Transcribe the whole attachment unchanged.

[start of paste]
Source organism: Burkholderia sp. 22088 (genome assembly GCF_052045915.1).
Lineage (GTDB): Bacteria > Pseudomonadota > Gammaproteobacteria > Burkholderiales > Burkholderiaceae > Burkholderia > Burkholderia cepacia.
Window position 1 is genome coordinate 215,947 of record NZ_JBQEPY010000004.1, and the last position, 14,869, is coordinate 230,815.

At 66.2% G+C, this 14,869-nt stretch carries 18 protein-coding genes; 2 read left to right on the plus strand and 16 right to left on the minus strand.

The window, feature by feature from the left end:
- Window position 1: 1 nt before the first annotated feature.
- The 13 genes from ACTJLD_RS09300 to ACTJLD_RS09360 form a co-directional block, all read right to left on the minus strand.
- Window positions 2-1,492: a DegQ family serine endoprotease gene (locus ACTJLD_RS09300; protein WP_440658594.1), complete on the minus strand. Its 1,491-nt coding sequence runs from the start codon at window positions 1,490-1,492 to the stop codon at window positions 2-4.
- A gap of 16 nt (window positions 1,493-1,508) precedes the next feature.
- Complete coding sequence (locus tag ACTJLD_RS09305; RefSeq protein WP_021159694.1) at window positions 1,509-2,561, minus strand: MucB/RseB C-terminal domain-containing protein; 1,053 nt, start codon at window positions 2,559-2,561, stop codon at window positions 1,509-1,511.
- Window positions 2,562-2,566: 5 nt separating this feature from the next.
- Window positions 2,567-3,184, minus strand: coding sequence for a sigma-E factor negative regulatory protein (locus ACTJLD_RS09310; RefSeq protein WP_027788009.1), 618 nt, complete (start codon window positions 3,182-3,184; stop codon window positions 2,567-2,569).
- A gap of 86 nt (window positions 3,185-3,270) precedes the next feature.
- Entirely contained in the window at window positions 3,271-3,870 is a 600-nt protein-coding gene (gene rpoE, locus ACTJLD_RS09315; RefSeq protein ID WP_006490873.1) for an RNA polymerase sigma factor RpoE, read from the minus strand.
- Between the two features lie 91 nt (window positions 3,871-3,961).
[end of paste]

Source organism: Burkholderia sp. 22088 (genome assembly GCF_052045915.1).
Lineage (GTDB): Bacteria > Pseudomonadota > Gammaproteobacteria > Burkholderiales > Burkholderiaceae > Burkholderia > Burkholderia cepacia.
Window position 1 is genome coordinate 215,947 of record NZ_JBQEPY010000004.1, and the last position, 14,869, is coordinate 230,815.

At 66.2% G+C, this 14,869-nt stretch carries 18 protein-coding genes; 2 read left to right on the plus strand and 16 right to left on the minus strand.

The window, feature by feature from the left end:
- Window position 1: 1 nt before the first annotated feature.
- The 13 genes from ACTJLD_RS09300 to ACTJLD_RS09360 form a co-directional block, all read right to left on the minus strand.
- Window positions 2-1,492: a DegQ family serine endoprotease gene (locus ACTJLD_RS09300; protein WP_440658594.1), complete on the minus strand. Its 1,491-nt coding sequence runs from the start codon at window positions 1,490-1,492 to the stop codon at window positions 2-4.
- A gap of 16 nt (window positions 1,493-1,508) precedes the next feature.
- Complete coding sequence (locus tag ACTJLD_RS09305; RefSeq protein WP_021159694.1) at window positions 1,509-2,561, minus strand: MucB/RseB C-terminal domain-containing protein; 1,053 nt, start codon at window positions 2,559-2,561, stop codon at window positions 1,509-1,511.
- Window positions 2,562-2,566: 5 nt separating this feature from the next.
- Window positions 2,567-3,184, minus strand: coding sequence for a sigma-E factor negative regulatory protein (locus ACTJLD_RS09310; RefSeq protein WP_027788009.1), 618 nt, complete (start codon window positions 3,182-3,184; stop codon window positions 2,567-2,569).
- A gap of 86 nt (window positions 3,185-3,270) precedes the next feature.
- Entirely contained in the window at window positions 3,271-3,870 is a 600-nt protein-coding gene (gene rpoE, locus ACTJLD_RS09315; RefSeq protein ID WP_006490873.1) for an RNA polymerase sigma factor RpoE, read from the minus strand.
- Between the two features lie 91 nt (window positions 3,871-3,961).